However, it is vitally important that you as the instructor are competent and well-trained before you attempt to teach somebody else. A poor instructor will teach poor habits. For example, during a recent interaction with a couple I noticed the wife (a beginner) repeatedly putting her finger in the trigger guard (particularly while attempting to rack a slide). I gently corrected her but she repeated the action a few minutes later. A while later, I stepped out onto the range and noticed her husband placing his finger in the trigger guard while racking the slide. There is no shame in being a beginner or making mistakes, however please do not pass those mistakes on to others. An instructor with poor safety habits will only teach poor safety habits. If you have never received professional instruction, please get some before you begin teaching others. Or, better yet, bring your children with you to the class. You will all learn valuable information. You will be able to help each other remember the key points. And you will have fun together.

With the dramatic increase in gun sales over the last few years, many families are now grappling with the concerns of firearms, safety and children. Locking the firearms in a safe, or otherwise making them inaccessible, is certainly a key component to a family’s overall gun-safety plan, but training must not be ignored. Firearms safety instruction for the whole family will give you a peace of mind that will not be achieved by locks alone.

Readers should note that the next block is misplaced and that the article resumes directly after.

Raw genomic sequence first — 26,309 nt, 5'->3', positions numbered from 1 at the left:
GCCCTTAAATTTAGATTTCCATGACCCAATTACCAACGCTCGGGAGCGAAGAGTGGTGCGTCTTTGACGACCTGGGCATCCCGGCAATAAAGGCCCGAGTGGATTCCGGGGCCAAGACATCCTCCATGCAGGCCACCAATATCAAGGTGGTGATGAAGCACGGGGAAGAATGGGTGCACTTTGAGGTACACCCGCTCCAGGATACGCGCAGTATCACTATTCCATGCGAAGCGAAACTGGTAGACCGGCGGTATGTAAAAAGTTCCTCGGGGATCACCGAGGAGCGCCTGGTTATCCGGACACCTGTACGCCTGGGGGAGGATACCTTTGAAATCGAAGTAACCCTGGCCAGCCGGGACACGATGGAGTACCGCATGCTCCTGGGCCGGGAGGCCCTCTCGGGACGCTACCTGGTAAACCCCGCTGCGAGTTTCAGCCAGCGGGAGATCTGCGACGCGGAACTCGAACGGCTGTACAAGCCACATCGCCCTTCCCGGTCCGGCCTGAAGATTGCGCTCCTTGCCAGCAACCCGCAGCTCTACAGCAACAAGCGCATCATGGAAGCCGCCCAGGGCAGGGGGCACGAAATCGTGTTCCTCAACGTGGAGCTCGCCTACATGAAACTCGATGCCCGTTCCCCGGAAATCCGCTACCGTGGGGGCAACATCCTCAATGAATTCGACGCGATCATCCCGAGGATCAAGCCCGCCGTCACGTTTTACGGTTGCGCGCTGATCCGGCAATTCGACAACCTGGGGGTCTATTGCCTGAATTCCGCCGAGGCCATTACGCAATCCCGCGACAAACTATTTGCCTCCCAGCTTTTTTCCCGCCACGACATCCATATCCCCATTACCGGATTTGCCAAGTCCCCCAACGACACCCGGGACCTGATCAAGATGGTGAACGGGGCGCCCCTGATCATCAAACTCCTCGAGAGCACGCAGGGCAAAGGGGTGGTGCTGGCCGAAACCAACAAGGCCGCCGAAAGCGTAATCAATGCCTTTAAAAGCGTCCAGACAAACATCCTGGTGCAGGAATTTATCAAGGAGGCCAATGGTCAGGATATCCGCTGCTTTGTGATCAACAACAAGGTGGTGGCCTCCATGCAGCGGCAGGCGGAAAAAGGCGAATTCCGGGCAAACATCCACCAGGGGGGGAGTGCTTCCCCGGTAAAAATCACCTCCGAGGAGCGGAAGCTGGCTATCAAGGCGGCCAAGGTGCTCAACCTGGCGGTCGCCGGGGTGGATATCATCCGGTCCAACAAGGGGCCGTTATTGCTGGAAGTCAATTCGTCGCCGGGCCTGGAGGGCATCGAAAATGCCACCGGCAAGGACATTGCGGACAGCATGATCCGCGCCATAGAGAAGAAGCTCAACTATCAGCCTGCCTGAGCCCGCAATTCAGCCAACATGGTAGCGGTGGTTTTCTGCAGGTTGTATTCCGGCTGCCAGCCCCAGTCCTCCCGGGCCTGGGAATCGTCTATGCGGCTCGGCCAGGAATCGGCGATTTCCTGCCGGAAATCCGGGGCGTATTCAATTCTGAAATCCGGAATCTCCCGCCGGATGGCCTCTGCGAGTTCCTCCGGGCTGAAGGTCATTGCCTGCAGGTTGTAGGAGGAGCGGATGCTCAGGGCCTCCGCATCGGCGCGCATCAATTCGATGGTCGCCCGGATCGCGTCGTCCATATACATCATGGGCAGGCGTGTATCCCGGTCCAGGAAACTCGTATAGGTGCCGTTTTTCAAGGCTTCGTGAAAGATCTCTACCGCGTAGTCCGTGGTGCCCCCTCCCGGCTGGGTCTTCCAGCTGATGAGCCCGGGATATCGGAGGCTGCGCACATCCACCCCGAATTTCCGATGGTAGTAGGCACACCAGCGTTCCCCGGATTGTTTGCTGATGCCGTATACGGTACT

Other Reasons to Teach Your Children:

And finally… They win scholarships and gain the confidence to stand up to a bunch of gun-banning politicians…

Child_Gun_SafetyAs most of you know, gun ownership increased dramatically this past year. Many of these new gun owners are facing a challenging array of dilemmas: to carry or not, how to carry, where to keep the gun at home, what type of ammo to use, what to tell family members, what about the children? Of all the issues new gun owners face, correctly addressing gun safety with their children is without a doubt the most important (carrying coming in a close second). Some parents take the approach of simply hiding and/or locking up the firearms. Some tell the children never to touch it. Some teach their children safe ways to use the firearms. The same parents may use all three approaches depending on the age of the children. While methods are debatable, one thing is clear. There are far too many tragic stories of children killing or being killed with their parents’ firearm to simply ignore the issue. And while you may successfully hide your firearms from your children, not everybody is as successful and your child may discover a firearm at a friend’s house.  As common as firearms are and as little accurate information children receive from society, it is vital you, the parent, teach your children gun safety.